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SCMP: Police begin to enforce ban on open-air rallies
By Baradan Kuppusamy
2/8/2001 10:30 pm Thu
[Kami sengaja menyiarkan berita seperti ini untuk membuka mata beberapa
pihak betapa Mahathir sudah semakin tidak berhati perut dan sudah tidak lagi menghormati demokrasi. Pihak polis berkhidmat menjaga BN dan UMNO - bukannya
menjaga rakyat negara ini. Tidak ada sebarang kes ceramah pembangkang memang
menggugat keselamatan negara - mengapa mereka disekat dari bersuara.
Police begin to enforce ban on open-air rallies
Riot squads disrupt opposition meetings
BARADAN KUPPUSAMY in Kuala Lumpur
Hundreds of riot police backed by water cannon deployed across the
state of Selangor yesterday to enforce a ban on political gatherings
by the country's biggest opposition party, police and opposition
Police have now started enforcing the indefinite ban on open-air
political gatherings imposed nationwide two weeks ago, citing security
In a few cases, activists from the opposition coalition meeting in
violation of the ban have been detained for a day or two and released.
In a show of defiance, the Parti Islam se-Malaysia (PAS) organised 31
gatherings on Tuesday night across Selangor, next to Kuala Lumpur.
The PAS had seen several of its state leaders arrested on Sunday and
nearly all of its 40 ceramahs (political gatherings in enclosed
places) across the country disrupted by police.
Among those who had their gatherings disrupted in Selangor state and
later cancelled were PAS president Fadzil Noor and National Justice
Party president Wan Azizah Ismail, the wife of jailed former deputy
prime minister Anwar Ibrahim.
PAS deputy president and Chief Minister of the PAS-ruled state of
Terengganu, Abdul Hadi Awang was stopped 20 minutes into his speech at
a gathering in Malacca state on Sunday.
Police surrounded the meetings and repeatedly warned him to stop what
they describe as an illegal assembly. He complied.
Two middle-level PAS leaders in Johore state and five supporters were
arrested for obstructing police at a rally there, but were later
released on bail.
The last few permits for political gatherings were issued for the July
22 Likas by-election in the East Malaysian state of Sabah that the
ruling coalition of Prime Minister Mahathir Mohamad won with a large
PAS MP for Kuala Muda constituency, Mohamad Sabu, who was among those
earlier arrested and later released, said the ban on political
meetings was unjustified. "We are popular . . . Umno is not," he said.
PAS leaders also charge that police mount roadblocks outside meeting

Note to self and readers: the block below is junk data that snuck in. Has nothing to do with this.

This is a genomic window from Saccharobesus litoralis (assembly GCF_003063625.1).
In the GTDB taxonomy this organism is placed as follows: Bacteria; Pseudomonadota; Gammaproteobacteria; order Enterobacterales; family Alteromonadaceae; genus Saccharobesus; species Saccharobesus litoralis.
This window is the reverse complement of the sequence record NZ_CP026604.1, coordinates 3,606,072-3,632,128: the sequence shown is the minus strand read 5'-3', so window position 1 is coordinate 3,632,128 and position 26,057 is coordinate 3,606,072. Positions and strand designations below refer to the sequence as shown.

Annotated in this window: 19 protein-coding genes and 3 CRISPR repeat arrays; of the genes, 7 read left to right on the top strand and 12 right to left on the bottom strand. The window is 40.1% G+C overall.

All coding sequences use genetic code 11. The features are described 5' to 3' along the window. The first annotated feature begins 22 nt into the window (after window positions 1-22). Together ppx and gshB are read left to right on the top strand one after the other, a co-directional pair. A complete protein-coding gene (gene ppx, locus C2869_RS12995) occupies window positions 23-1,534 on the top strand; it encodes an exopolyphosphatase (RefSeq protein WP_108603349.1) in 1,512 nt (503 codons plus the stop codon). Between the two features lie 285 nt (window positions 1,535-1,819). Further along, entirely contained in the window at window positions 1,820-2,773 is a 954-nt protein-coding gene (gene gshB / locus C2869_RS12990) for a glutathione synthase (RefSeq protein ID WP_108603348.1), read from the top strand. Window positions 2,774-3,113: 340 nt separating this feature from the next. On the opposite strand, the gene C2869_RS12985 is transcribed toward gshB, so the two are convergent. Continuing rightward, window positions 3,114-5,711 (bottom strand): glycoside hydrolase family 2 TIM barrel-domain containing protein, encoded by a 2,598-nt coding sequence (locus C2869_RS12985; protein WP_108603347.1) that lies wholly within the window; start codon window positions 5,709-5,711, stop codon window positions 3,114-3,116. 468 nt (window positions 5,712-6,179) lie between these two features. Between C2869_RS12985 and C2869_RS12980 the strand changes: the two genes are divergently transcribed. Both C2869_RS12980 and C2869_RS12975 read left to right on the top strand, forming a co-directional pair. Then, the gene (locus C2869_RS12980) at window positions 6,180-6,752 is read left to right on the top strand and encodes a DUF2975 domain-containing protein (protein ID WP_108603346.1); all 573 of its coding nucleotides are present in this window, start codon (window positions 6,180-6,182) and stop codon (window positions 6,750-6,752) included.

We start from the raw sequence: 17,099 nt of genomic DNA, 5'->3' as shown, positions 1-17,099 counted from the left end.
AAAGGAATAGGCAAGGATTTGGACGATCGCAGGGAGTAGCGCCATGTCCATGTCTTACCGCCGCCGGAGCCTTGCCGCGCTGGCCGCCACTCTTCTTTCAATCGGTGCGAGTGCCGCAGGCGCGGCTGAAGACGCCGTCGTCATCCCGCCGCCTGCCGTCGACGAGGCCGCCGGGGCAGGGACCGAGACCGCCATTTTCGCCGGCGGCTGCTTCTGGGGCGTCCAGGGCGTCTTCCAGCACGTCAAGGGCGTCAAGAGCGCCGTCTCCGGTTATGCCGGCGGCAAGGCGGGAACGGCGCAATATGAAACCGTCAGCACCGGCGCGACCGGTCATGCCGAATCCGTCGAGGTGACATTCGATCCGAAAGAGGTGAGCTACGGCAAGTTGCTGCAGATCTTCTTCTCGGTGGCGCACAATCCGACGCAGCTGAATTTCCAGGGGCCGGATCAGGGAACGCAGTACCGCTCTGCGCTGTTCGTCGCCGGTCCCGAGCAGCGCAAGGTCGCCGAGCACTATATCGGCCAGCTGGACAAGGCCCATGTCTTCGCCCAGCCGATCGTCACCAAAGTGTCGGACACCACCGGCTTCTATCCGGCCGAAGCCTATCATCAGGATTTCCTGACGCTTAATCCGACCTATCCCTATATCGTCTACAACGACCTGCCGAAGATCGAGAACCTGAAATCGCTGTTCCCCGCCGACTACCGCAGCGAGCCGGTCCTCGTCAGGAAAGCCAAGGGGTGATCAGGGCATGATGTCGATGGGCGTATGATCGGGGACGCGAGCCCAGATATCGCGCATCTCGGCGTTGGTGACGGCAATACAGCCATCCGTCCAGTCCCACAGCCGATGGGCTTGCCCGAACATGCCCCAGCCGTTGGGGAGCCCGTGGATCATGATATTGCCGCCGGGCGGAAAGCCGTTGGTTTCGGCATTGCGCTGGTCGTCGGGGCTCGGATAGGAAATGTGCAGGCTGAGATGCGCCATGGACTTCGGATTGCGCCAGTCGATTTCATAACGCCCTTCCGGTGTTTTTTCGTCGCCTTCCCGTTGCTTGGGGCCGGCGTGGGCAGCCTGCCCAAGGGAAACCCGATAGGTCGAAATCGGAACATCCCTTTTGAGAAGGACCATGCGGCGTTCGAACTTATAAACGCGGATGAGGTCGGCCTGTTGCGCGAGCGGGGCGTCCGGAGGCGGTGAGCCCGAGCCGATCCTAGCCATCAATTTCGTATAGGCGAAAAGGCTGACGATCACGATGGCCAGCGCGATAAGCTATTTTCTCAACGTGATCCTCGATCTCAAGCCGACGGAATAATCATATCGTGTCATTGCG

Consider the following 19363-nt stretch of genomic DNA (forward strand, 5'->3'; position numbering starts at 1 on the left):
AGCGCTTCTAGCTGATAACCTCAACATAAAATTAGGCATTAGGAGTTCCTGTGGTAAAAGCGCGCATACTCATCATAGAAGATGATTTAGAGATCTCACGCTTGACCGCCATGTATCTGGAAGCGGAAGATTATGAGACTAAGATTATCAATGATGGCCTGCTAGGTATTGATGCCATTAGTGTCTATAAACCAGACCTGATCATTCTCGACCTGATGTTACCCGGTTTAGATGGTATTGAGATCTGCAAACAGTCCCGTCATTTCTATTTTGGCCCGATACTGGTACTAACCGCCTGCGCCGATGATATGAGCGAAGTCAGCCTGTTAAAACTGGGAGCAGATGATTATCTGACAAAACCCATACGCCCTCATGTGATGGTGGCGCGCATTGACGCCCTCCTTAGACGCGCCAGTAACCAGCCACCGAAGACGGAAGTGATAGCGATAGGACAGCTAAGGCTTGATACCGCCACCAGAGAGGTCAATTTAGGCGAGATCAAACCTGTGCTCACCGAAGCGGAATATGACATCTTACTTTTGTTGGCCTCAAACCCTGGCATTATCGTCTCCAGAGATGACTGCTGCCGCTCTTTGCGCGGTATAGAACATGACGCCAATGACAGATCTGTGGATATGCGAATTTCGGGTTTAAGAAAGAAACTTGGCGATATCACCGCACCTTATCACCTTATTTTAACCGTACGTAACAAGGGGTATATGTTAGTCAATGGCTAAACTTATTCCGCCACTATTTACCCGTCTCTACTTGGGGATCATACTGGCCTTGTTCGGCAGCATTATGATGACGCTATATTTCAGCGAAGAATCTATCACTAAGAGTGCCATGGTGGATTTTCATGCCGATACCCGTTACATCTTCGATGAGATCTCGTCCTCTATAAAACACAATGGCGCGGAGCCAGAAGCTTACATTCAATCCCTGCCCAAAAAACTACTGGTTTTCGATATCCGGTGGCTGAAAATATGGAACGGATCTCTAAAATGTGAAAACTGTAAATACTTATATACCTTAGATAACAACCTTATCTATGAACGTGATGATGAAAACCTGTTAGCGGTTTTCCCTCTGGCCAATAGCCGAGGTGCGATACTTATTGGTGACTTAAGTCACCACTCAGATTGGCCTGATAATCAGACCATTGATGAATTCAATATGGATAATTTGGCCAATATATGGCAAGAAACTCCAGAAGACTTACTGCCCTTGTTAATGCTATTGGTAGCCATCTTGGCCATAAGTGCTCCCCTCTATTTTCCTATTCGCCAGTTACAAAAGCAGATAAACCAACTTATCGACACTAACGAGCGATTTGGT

places and take down details of PAS supporters.
"The actions are unfair and undemocratic," Mr Mohamad said.
Democratic Action Party chairman Lim Kit Siang also said that national
security could not be used as an excuse to impose a blanket ban.
"Such actions are against the growth of a democratic culture," he
said, urging the Malaysian Human Rights Commission to intervene. "The
freedom of assembly and speech should be guaranteed."
The commission is in favour of abolishing the permit system for
political assembly held within premises and is due to release a report
on its arguments.
PAS had anticipated the tougher actions and Mr Fadzil had written to
the Inspector-General of Police, Norian Mai, in mid-July seeking a
meeting to discuss the permit system, but without success. A PAS
emergency motion in Parliament last month to discuss the matter was
Political analysts expect the stand-off over the right to assembly
between the Government and the opposition parties to worsen.
With the mainstream media closed to their message, the political
parties had turned their nightly rallies into the mainstay platform to
attack Dr Mahathir and the ruling coalition.
Invitations are less by posters than by messages on the Internet. The
ceramahs are videotaped, put on to VCDs and sold cheap at other
ceramahs, radiating to a wider audience.
PAS leaders also fear police and state government action to ban the
sale of VCDs at the rallies.
Analysts say the tough stand on rallies is in keeping with recent
action to use the dreaded Internal Security Act against political
opponents and university students.
While two student leaders were released, six opposition activists remain detained without trial and their appeal for freedom will be heard by the Federal Court, the highest in the land, on Monday.